Acupuncture is most effective through a treatment course. The treatment should decrease pain and urinary complaints, and improvement in sexual function. Many men find rapid relief, within a week or two of beginning the treatment. For others, it may take longer to have an effect. Generally, patients come in for acupuncture once to twice a week depending on the severity, and gradually get acupuncture less frequently. The treatment generally lasts 3-4 months.
The pain and other symptoms are gradually lessened. It is like peeling off the layers of an onion until you correct the root cause of the problem. The results are usually long lasting and patents have few symptoms.
Read More about Acupuncture for Chronic Prostatitis and Chronic Pelvic Pain Syndrome:
- Electro-acupuncture for Chronic Prostatitis
- Chronic Pelvic Pain Syndrome: Chronic Prostatitis without an Infection
- Research on Acupuncture for Chronic Prostatitis
1. Chronic Prostatitis/Chronic Pelvic Pain Syndrome (Current Clinical Urology). Daniel A. Shoskes (ed.) Humama, Totowa, NJ. 2008.
2. Honjo H, Kamoi K., Naya Y, et al. The Effects if Acupuncture for Chronic Pelvic Pain Syndrome with Intravenous Congestion: Preliminary Results. International Journal of Urology. 2004 Aug; 11(8): 607-612.
3. Wiseman N, Feng Y. A Practical Dictionary of Chinese Medicine. Brookline, MA: Paradigm; 1998:583.
4. Napadow V, Ahn A, Longhurst J, et.al. The Status and Future of Acupuncture Mechanism Research. J Altern Complement Med. 2008 September; 14(7): 861–869.
Written by Joseph Alban.
Mar 3, 2011
I was taken back a bit. “Yes, I love being an acupuncturist.”
“Why?” She asks.
So I thought about it for a second. I thought about how I love that acupuncture works with the body to heal itself, that it focuses on resetting the body to bring it back to balance, and I love that patients can create their own tool box of techniques to participate in their own healing.
But then I thought for another second. “ I love being an acupuncturist because acupuncture and Chinese medicine can change my patients lives.”
Chronic pain and illness can change your life.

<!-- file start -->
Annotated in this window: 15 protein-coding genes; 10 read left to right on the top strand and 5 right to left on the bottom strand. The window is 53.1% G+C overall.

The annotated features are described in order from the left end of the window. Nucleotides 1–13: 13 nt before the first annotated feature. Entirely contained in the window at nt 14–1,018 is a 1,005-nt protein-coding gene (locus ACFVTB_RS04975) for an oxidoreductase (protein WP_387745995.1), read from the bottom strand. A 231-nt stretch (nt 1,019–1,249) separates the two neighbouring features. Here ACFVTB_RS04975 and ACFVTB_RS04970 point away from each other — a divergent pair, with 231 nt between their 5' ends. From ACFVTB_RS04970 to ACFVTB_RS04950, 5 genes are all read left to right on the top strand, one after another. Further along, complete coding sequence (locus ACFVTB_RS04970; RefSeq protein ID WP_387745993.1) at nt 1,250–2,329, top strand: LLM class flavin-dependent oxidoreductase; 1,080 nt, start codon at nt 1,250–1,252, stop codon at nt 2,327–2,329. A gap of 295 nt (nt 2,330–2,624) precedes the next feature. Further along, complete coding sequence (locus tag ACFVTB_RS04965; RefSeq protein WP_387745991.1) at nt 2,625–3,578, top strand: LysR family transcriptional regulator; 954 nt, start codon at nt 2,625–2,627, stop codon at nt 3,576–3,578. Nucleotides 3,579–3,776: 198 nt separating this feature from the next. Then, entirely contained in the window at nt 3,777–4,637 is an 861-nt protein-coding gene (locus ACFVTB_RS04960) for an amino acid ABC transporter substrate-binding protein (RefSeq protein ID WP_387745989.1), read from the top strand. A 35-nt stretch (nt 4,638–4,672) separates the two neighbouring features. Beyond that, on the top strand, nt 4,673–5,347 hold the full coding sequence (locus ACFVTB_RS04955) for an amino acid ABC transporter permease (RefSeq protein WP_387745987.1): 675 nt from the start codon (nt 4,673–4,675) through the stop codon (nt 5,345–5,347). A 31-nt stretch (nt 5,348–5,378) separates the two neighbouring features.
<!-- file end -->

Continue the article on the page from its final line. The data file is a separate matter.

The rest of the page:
And whether it is a person with terribly itchy and dry skin from eczema, or someone suffering from painful bladder syndrome/chronic pelvic pain syndrome, or with chronic back and shoulder pain, or someone with chronic migraines and headaches, finding relief helps to improve their quality of life.
I love that as an acupuncturist I can help people feel better.
Jan 21, 2011
Integrative urology is essential. The field of integrative medicine is about how to best combine mainstream medicine and alternative medicine. It is essential because many people live with urologic conditions, such as chronic pelvic pain syndrome, chronic prostatitis, interstitial cystitis, and overactive bladder, without help. This impacts their work, education, social life, and overall wellbeing.
I have helped many people with these conditions in my New York acupuncture clinic. The acupuncture and Chinese medicine approach works to correct imbalances that are causing the condition. Mostly, urologic conditions are caused from inhibition of circulation and weakness of energy.
Here are the best posts about how acupuncture can help interstitial cystitis, chronic pelvic pain syndrome, chronic prostatitis, overactive bladder, and recovery from prostate cancer surgery.
- What is Interstitial Cystitis?
- Acupuncture’s Approach for Interstital Cystitis
- Acupuncture for Interstital Cystitis
Chronic Pelvic Pain Syndrome
- More Research on Acupuncture for Chronic Pelvic Pain Syndrome
- Electroacupuncture works for Chronic Pelvic Pain Syndrome
- Chronic Prostatitis Without and Infection
- Acupuncture for Chronic Prostatitis and Chronic Pelvic Pain Syndrome
Incontinence following Prostate Cancer Surgery